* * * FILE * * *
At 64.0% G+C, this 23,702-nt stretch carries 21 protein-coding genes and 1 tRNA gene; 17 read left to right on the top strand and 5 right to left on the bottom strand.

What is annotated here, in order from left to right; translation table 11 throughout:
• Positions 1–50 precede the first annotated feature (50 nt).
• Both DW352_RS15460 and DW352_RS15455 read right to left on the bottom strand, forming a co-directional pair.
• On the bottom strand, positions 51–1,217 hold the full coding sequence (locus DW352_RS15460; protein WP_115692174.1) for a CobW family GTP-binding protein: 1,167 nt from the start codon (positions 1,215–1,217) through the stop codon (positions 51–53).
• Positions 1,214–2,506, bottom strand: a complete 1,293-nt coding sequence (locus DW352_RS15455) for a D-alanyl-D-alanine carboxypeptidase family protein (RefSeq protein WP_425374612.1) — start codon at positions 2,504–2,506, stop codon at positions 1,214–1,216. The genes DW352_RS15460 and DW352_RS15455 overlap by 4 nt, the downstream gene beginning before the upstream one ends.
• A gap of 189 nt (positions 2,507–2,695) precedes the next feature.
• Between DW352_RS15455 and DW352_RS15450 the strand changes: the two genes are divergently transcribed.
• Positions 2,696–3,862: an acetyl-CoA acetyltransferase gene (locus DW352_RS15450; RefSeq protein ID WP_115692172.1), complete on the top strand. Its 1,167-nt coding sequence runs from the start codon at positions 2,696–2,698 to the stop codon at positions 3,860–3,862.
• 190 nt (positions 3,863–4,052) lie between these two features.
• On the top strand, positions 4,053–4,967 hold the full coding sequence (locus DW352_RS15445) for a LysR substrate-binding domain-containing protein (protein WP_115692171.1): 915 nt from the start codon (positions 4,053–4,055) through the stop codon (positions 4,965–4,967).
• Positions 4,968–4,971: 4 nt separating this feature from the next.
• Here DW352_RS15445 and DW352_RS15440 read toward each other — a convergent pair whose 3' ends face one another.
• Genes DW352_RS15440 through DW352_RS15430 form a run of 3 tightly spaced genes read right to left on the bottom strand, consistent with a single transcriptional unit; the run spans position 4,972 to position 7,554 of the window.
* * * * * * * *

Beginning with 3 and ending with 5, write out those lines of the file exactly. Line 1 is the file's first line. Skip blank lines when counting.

• Positions 1–50 precede the first annotated feature (50 nt).
• Both DW352_RS15460 and DW352_RS15455 read right to left on the bottom strand, forming a co-directional pair.
• On the bottom strand, positions 51–1,217 hold the full coding sequence (locus DW352_RS15460; protein WP_115692174.1) for a CobW family GTP-binding protein: 1,167 nt from the start codon (positions 1,215–1,217) through the stop codon (positions 51–53).